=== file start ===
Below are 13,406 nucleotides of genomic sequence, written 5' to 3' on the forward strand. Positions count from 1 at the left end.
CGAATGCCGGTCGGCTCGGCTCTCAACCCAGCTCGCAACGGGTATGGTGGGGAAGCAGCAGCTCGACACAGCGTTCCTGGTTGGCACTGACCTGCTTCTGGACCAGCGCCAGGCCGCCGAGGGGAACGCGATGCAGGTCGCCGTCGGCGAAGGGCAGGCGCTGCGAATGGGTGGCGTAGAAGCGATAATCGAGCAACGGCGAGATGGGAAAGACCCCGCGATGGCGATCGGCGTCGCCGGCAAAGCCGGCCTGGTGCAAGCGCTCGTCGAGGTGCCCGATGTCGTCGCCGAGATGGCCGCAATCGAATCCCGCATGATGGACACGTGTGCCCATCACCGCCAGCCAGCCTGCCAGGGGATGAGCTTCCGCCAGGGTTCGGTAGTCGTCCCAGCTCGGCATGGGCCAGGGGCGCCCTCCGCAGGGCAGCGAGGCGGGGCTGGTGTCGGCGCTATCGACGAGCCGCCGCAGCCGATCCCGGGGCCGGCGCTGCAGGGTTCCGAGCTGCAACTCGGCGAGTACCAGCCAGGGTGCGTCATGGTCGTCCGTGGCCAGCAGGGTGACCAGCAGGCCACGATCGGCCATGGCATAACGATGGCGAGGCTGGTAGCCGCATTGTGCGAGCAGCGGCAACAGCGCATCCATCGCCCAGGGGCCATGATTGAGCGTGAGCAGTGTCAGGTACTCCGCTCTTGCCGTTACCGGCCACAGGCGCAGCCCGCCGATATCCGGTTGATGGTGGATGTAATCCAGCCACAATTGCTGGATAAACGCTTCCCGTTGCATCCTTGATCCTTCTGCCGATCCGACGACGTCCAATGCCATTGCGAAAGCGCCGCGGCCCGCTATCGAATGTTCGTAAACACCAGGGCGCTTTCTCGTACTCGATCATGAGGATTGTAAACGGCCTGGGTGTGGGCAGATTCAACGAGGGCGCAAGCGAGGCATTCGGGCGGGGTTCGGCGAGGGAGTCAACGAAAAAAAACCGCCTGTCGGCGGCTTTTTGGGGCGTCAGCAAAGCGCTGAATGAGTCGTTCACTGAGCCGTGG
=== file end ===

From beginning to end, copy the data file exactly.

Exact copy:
Below are 13,406 nucleotides of genomic sequence, written 5' to 3' on the forward strand. Positions count from 1 at the left end.
CGAATGCCGGTCGGCTCGGCTCTCAACCCAGCTCGCAACGGGTATGGTGGGGAAGCAGCAGCTCGACACAGCGTTCCTGGTTGGCACTGACCTGCTTCTGGACCAGCGCCAGGCCGCCGAGGGGAACGCGATGCAGGTCGCCGTCGGCGAAGGGCAGGCGCTGCGAATGGGTGGCGTAGAAGCGATAATCGAGCAACGGCGAGATGGGAAAGACCCCGCGATGGCGATCGGCGTCGCCGGCAAAGCCGGCCTGGTGCAAGCGCTCGTCGAGGTGCCCGATGTCGTCGCCGAGATGGCCGCAATCGAATCCCGCATGATGGACACGTGTGCCCATCACCGCCAGCCAGCCTGCCAGGGGATGAGCTTCCGCCAGGGTTCGGTAGTCGTCCCAGCTCGGCATGGGCCAGGGGCGCCCTCCGCAGGGCAGCGAGGCGGGGCTGGTGTCGGCGCTATCGACGAGCCGCCGCAGCCGATCCCGGGGCCGGCGCTGCAGGGTTCCGAGCTGCAACTCGGCGAGTACCAGCCAGGGTGCGTCATGGTCGTCCGTGGCCAGCAGGGTGACCAGCAGGCCACGATCGGCCATGGCATAACGATGGCGAGGCTGGTAGCCGCATTGTGCGAGCAGCGGCAACAGCGCATCCATCGCCCAGGGGCCATGATTGAGCGTGAGCAGTGTCAGGTACTCCGCTCTTGCCGTTACCGGCCACAGGCGCAGCCCGCCGATATCCGGTTGATGGTGGATGTAATCCAGCCACAATTGCTGGATAAACGCTTCCCGTTGCATCCTTGATCCTTCTGCCGATCCGACGACGTCCAATGCCATTGCGAAAGCGCCGCGGCCCGCTATCGAATGTTCGTAAACACCAGGGCGCTTTCTCGTACTCGATCATGAGGATTGTAAACGGCCTGGGTGTGGGCAGATTCAACGAGGGCGCAAGCGAGGCATTCGGGCGGGGTTCGGCGAGGGAGTCAACGAAAAAAAACCGCCTGTCGGCGGCTTTTTGGGGCGTCAGCAAAGCGCTGAATGAGTCGTTCACTGAGCCGTGG